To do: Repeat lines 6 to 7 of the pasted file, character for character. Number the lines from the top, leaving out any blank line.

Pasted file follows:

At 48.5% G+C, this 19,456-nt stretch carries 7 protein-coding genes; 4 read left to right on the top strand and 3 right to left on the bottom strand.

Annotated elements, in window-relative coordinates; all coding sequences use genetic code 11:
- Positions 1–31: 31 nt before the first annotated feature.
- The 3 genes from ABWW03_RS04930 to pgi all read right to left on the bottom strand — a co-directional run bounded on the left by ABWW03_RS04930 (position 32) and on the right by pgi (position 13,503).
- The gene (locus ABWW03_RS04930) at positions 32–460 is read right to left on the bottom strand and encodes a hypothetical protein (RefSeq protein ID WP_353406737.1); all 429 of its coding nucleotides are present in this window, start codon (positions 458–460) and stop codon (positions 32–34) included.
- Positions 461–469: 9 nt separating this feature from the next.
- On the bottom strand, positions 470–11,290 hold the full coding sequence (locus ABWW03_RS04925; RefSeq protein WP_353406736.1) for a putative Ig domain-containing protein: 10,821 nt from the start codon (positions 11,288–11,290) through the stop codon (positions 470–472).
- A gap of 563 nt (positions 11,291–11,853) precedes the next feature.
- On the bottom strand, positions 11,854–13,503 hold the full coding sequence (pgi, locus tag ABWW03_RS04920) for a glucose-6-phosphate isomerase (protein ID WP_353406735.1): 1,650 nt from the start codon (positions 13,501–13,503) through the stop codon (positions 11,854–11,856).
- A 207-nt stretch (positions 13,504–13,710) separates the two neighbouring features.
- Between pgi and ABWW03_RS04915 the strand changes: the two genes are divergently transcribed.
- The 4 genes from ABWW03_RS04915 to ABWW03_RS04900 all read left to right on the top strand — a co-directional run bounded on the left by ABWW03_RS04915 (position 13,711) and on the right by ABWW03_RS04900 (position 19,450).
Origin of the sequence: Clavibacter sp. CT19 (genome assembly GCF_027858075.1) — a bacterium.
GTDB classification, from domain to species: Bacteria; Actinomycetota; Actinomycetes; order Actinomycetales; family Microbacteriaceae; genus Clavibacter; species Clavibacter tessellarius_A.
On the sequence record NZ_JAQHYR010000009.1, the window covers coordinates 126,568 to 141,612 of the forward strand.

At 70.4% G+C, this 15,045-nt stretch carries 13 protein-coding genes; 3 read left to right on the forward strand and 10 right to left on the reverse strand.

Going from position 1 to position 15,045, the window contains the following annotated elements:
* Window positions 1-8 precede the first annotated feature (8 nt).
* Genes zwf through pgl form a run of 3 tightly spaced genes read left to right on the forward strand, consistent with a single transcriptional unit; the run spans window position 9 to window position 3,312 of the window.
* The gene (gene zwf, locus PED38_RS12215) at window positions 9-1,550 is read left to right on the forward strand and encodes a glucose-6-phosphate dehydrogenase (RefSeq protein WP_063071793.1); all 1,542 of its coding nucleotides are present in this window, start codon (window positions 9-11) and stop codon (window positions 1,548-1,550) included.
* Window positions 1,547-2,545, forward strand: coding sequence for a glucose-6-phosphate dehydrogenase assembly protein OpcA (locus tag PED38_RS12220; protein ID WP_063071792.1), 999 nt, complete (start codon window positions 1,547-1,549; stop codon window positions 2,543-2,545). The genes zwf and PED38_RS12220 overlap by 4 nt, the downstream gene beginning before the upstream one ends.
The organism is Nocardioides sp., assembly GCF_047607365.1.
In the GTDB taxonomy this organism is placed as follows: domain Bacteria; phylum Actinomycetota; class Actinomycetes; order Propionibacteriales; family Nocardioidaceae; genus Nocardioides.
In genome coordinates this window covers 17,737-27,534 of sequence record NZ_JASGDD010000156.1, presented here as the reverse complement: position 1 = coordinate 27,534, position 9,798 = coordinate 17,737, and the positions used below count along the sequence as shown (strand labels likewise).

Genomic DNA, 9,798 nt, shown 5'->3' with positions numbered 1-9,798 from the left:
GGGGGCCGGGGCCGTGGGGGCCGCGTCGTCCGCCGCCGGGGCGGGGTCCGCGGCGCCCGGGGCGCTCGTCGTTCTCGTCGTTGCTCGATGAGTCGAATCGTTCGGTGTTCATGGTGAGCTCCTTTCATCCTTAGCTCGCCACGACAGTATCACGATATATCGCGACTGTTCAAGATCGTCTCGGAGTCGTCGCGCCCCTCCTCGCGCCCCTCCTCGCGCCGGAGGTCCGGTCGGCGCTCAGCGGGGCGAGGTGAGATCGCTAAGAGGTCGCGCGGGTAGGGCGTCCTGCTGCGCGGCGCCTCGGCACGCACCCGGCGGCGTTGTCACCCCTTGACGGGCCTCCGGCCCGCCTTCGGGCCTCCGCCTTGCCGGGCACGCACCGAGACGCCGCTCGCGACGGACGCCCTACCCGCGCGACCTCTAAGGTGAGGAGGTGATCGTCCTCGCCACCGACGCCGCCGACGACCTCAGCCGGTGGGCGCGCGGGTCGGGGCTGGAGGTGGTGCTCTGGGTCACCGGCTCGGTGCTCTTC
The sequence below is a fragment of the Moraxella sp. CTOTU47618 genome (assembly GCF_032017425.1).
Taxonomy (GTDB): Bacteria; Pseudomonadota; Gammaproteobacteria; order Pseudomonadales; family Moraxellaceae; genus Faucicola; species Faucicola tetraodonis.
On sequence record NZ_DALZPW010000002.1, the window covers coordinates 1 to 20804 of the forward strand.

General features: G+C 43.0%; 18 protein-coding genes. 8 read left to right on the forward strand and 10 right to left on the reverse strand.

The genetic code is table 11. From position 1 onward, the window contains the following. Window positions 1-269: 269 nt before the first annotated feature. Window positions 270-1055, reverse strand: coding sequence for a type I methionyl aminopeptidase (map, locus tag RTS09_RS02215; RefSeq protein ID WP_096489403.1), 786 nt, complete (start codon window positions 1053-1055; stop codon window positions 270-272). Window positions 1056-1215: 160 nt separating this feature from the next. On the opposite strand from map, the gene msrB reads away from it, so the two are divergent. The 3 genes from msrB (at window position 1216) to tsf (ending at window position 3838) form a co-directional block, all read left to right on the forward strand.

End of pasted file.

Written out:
- Positions 461–469: 9 nt separating this feature from the next.
- On the bottom strand, positions 470–11,290 hold the full coding sequence (locus ABWW03_RS04925; RefSeq protein WP_353406736.1) for a putative Ig domain-containing protein: 10,821 nt from the start codon (positions 11,288–11,290) through the stop codon (positions 470–472).